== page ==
A fence, a wall, a barrier? A background to Israel’s “security” construction.
“They have merely told us that they are carrying out ‘a careful and thorough investigation’ into how this child died, and only once they have done that investigation will we get their comment on how this boy happened to die,” she said.
According to Khawaja, soldiers fired live rounds towards a group of protesters who had run into the village after the army dispersed protesters outside using rubber-coated bullets.
“Protesters arrived at the wall’s construction site outside the village and the soldiers started to open fire with rubber bullets and tear gas. This pushed the protesters back into the village where the boy was hit by a live bullet in his chest,” he told AFP.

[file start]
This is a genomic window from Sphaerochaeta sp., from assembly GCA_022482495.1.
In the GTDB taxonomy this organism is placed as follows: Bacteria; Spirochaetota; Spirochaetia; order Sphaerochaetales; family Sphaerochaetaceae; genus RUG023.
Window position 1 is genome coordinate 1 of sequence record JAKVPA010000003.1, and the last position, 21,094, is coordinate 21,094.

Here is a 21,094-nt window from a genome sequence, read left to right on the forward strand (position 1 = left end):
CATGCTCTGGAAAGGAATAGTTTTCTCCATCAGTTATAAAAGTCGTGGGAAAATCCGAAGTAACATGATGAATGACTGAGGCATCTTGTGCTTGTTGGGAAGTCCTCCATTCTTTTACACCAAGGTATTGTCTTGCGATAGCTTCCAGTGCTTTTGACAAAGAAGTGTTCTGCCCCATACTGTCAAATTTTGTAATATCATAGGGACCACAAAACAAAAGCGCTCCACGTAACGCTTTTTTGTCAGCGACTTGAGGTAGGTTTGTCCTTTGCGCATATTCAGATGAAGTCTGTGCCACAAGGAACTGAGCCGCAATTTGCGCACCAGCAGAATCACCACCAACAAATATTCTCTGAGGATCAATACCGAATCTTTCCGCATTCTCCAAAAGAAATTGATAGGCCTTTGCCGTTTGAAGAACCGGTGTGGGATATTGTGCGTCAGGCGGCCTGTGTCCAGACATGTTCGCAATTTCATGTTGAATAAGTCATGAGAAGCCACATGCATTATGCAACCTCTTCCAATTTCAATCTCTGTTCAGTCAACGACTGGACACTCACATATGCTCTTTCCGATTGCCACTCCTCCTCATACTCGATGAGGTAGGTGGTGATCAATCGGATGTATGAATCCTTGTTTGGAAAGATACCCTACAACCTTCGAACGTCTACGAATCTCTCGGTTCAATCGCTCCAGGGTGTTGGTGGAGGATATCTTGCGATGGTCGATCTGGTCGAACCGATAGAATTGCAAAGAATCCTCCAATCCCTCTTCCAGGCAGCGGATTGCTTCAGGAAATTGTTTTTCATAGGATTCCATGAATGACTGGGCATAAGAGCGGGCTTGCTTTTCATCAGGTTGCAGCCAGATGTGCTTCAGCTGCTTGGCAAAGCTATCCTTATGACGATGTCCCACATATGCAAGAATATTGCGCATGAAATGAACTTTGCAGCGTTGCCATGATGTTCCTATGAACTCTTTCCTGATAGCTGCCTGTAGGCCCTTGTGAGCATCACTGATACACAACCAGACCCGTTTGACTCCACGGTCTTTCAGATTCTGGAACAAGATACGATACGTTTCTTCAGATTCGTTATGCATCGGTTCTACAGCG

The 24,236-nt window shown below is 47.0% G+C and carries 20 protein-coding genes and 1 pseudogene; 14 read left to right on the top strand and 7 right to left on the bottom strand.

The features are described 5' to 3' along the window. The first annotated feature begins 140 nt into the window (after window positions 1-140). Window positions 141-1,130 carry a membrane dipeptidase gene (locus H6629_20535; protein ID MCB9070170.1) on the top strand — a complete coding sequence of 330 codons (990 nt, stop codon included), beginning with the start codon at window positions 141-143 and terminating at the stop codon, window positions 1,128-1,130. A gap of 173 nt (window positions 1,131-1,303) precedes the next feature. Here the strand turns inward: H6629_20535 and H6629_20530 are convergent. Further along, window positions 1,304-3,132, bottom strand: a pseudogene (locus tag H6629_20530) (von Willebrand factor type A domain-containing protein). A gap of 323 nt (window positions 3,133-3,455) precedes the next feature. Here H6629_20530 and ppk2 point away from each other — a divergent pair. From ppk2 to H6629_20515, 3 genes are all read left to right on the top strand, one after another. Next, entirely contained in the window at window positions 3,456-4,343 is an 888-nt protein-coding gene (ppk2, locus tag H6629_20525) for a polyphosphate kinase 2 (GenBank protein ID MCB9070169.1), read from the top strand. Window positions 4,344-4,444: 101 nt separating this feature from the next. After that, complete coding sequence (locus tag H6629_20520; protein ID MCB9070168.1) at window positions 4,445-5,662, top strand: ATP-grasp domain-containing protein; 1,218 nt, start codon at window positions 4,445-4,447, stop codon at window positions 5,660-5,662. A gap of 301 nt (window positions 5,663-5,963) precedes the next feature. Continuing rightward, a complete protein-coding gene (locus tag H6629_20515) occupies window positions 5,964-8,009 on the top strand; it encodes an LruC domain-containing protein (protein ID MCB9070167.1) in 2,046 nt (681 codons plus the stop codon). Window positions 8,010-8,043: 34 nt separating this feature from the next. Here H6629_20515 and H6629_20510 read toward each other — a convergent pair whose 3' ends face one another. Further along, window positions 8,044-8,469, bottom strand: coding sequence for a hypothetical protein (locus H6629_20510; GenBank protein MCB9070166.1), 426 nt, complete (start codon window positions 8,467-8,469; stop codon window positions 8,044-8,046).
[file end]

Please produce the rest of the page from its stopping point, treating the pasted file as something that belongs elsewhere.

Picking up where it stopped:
However, other witnesses said that the boy was hit in the head as strone-throwers confronted Israeli troops.
Fifteen people were also lightly injured by rubber-coated bullets during the demonstration in Ni’lin, which has in recent months become the site of regular demonstrations against the barrier.
“This barrier, made of coiled razor wire, deep trenches and a fence equipped with electronic sensors, is cutting through the land of the village,” Rowland reported.
Earlier this month, demonstrators in Ni’lin and other locations marked four years since the International Court of Justice issued a non-binding resolution calling for parts of the barrier inside the West Bank to be torn down and for a halt to construction there.
Israel has largely ignored the ruling.